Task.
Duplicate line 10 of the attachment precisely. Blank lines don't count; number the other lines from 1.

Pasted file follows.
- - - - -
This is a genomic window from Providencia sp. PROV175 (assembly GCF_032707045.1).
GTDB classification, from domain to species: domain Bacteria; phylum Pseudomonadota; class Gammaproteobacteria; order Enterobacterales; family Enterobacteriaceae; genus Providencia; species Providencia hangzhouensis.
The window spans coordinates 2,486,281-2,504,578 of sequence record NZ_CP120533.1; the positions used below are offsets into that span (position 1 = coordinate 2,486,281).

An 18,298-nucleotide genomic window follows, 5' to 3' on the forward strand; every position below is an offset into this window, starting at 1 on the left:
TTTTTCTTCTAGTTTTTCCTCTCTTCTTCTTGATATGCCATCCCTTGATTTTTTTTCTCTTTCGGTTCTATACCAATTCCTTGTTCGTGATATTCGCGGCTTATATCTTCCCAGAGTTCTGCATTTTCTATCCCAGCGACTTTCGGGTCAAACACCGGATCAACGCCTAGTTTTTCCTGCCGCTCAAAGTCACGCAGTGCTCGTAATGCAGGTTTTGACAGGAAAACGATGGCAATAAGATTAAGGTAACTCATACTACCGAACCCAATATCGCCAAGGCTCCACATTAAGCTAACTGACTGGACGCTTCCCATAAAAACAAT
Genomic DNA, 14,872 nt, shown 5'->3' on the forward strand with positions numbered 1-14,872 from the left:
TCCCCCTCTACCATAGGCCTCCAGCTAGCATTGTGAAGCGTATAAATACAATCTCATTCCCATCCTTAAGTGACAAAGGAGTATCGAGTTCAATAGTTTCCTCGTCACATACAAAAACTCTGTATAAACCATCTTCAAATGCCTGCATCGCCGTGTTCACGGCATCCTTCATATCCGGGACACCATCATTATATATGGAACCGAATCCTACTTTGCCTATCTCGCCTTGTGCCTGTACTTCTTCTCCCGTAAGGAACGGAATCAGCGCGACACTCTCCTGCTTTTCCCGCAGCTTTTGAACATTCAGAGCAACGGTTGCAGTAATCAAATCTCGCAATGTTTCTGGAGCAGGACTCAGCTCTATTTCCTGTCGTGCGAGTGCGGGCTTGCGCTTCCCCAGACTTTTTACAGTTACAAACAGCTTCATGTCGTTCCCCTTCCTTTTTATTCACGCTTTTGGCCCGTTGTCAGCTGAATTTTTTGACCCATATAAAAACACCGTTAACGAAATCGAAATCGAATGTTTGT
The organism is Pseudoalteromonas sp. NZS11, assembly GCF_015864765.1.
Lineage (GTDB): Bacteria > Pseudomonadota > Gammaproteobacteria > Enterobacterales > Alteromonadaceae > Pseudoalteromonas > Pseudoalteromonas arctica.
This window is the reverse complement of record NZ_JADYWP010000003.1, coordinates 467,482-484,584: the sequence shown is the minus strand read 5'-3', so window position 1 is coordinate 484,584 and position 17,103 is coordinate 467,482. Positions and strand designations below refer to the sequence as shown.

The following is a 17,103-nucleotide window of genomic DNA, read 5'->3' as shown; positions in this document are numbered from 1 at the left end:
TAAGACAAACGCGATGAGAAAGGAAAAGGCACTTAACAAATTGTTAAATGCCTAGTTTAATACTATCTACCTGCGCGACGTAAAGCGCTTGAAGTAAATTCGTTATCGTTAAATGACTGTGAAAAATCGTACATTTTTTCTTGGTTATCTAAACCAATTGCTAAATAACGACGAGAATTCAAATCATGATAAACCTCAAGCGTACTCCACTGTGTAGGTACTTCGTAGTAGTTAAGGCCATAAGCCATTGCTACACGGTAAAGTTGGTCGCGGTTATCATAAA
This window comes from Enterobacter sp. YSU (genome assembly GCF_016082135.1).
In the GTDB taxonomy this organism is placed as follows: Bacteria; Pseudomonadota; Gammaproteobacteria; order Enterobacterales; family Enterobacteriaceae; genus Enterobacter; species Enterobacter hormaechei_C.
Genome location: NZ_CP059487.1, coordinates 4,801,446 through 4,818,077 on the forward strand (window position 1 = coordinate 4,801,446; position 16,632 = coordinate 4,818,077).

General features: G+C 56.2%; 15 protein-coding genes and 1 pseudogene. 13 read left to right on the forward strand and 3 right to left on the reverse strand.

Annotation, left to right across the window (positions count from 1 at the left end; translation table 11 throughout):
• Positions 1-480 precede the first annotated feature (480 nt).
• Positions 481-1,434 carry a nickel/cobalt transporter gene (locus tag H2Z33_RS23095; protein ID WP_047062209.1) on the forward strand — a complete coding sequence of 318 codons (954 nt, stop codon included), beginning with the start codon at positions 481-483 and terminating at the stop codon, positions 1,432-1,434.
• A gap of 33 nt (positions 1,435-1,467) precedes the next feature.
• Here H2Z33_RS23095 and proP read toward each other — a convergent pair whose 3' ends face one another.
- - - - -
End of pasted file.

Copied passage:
This window is the reverse complement of record NZ_JADYWP010000003.1, coordinates 467,482-484,584: the sequence shown is the minus strand read 5'-3', so window position 1 is coordinate 484,584 and position 17,103 is coordinate 467,482. Positions and strand designations below refer to the sequence as shown.